A couple of months ago, I was speaking to parents at a private school. One asked me, “When do they grow out their ADHD?” My response was, “Instead of asking when do they grow out of ADHD, let’s ask, “When do they grow INTO their ADHD?”
My answer is that it depends on where their challenges lie. By the time I was 30, I had two Master’s degrees but hadn’t been out on very many dates. My longest relationship, until I got married, was TWO MONTHS! That’s where I struggled – relationships. Some of you have children who just can’t get excited about school, some have lonely children who don’t have many friends, and some of you have forgetful and disorganized children who just can’t seem to manage life as a whole.
But that doesn’t mean their lives will be worthless. I may not have been lucky in love as soon as my friends were, but in the meantime, I was a teacher and then a school counselor for 30 years and, as an adult, I was married and have loads of friends. Your child may not be great at school but he or she could be marvelous in the workforce (see example below).
I coached quite a few men (when I was coaching adults) that were very successful UNTIL they had a child. All of a sudden, they couldn’t manage their schedules and there was tension in the house. They needed to reconfigure their lives and, for that, they wanted coaching. Late-bloomers in another way.
These are temporary limitations, if they are limitations at all. The brain is quite capable of changing to accommodate new dreams and goals.
Applying conventional thinking or techniques to “get” you child to behave in a certain way just don’t work with ADHD because people with ADHD aren’t conventional!!!! Trying to make someone with ADHD fit into some model of what a successful person looks like is going to be an uphill battle.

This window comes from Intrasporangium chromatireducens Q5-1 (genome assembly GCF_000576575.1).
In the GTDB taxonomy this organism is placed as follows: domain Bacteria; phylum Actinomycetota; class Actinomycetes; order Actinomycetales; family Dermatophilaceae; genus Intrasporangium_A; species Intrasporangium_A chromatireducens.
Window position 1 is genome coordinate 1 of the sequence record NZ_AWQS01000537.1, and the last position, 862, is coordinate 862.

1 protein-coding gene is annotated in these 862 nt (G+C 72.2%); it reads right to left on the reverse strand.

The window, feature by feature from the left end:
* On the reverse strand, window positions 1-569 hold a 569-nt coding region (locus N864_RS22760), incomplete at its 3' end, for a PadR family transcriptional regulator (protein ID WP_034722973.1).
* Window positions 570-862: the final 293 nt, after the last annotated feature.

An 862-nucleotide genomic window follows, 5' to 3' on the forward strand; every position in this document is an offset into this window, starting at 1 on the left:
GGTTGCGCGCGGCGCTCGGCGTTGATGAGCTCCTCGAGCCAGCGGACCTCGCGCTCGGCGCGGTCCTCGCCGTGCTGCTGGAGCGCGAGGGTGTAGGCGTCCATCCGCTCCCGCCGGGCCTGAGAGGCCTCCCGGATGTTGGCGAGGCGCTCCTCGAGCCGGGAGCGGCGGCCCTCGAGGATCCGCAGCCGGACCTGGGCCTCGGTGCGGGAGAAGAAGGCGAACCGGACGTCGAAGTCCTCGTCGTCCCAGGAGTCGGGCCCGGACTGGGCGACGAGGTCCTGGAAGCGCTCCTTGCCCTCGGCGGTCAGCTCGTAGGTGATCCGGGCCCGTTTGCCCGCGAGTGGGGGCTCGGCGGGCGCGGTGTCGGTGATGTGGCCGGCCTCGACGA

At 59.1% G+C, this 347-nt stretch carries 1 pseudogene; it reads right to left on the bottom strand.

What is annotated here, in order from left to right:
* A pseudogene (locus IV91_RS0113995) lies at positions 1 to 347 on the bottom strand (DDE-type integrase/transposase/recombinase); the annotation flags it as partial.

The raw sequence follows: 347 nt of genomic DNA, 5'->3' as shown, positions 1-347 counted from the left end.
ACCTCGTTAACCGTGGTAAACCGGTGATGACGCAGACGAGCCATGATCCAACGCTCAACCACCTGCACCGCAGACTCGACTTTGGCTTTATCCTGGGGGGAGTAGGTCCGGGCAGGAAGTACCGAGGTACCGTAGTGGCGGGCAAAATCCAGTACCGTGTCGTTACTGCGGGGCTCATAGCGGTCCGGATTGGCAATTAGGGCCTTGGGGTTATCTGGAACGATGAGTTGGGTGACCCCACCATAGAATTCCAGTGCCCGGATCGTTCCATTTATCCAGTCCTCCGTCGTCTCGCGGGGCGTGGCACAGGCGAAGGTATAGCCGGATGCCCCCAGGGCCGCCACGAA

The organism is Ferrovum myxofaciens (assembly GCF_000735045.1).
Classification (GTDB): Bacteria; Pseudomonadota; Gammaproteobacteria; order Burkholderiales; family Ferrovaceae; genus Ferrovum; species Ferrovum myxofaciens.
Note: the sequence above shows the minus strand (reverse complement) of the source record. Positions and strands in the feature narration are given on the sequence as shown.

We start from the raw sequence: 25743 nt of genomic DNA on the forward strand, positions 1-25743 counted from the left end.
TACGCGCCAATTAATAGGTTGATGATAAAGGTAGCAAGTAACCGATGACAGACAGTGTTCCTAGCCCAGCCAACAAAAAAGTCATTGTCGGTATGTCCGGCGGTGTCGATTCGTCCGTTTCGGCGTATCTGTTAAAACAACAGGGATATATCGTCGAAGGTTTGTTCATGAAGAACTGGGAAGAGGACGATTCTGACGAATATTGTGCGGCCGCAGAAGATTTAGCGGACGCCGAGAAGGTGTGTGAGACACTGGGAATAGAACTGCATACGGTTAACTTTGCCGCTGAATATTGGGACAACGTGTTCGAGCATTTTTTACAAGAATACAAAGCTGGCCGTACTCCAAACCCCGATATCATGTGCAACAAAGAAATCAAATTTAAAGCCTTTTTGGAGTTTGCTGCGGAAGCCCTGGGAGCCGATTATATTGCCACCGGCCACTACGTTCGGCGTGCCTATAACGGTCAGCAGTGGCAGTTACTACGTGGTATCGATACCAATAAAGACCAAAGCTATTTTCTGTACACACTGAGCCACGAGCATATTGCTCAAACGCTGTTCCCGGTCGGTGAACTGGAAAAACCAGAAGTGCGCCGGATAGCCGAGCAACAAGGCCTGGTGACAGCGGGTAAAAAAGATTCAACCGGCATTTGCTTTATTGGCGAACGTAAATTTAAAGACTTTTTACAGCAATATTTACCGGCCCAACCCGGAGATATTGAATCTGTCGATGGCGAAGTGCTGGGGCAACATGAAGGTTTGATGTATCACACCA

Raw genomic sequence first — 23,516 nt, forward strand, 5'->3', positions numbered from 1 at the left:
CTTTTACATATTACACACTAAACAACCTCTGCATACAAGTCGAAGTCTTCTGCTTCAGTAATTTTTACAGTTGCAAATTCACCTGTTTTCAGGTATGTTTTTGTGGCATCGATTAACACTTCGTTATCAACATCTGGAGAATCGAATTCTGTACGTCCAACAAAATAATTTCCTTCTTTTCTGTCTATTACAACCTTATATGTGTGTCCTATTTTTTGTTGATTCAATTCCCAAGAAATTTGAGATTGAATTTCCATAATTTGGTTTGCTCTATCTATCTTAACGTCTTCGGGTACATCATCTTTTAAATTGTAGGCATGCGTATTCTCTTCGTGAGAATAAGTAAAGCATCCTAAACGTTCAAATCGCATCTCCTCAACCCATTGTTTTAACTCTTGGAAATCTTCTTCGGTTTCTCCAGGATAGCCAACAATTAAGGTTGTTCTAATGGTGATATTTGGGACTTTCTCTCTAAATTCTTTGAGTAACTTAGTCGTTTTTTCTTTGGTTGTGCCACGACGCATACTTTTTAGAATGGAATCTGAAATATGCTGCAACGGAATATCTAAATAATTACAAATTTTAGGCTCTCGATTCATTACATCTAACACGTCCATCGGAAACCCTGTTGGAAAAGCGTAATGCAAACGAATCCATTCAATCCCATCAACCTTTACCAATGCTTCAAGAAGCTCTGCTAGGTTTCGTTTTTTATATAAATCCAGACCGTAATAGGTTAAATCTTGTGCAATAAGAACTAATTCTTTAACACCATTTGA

Here’s what to do instead:
- Get some professional help: how much help you need depends on how inconvenient, uncomfortable, and overwhelming your child’s/teen’s ADHD is, to you, to your child’s teachers, and to your child. And that help could be a series of DIY experiences, it could be classes, it could be coaching, or it could be therapy. Between therapy and coaching, I became a good friend and a person that other people want to be around. It’s a dream come true.
- Notice the great things your children do: Your worrying about your child does nothing except possibly make him or her worry too. I want to be around people who uplift me, who encourage me, and who believe in me, even when I don’t believe in myself. I think people who worry about me must not really know me, whether they be my sisters, my kids, or my M.D., because worrying just brings me down and will not get the results anyone wants.
- Understand that, for late-bloomers, progress may be slow at first, but once that brain makes its major changes, progress accelerates. If your child’s challenge is being inattentive, distracted, and disorganized, he/she will need a lot of help in the beginning but eventually the brain will change and become used to attention and focus. At that point, it’s like floating down a stream.
Example: my stepson is 38 and he just graduated college. He was a late bloomer academically. BUT, he started work at age 19 and worked his way up through the company from being a host at the front desk to becoming accounting manager of this large company in Greater Seattle. He continued learning, incrementally, while working, and then went back to college at night. In the meantime, he has developed into a smart, quick-thinking, professional, who is not only great with numbers but is great at managing a team of people. And he did this without any financial help from family. This is his accomplishment and we couldn’t be prouder.
Being a late-bloomer is not a bad thing; it’s just a thing. With the right help, it is totally possible for your child to become the person he or she dreams of becoming.
Where is your son or daughter a late-bloomer and what have you done that works?
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Copyright 2017. Yafa Crane Luria. All Rights Reserved
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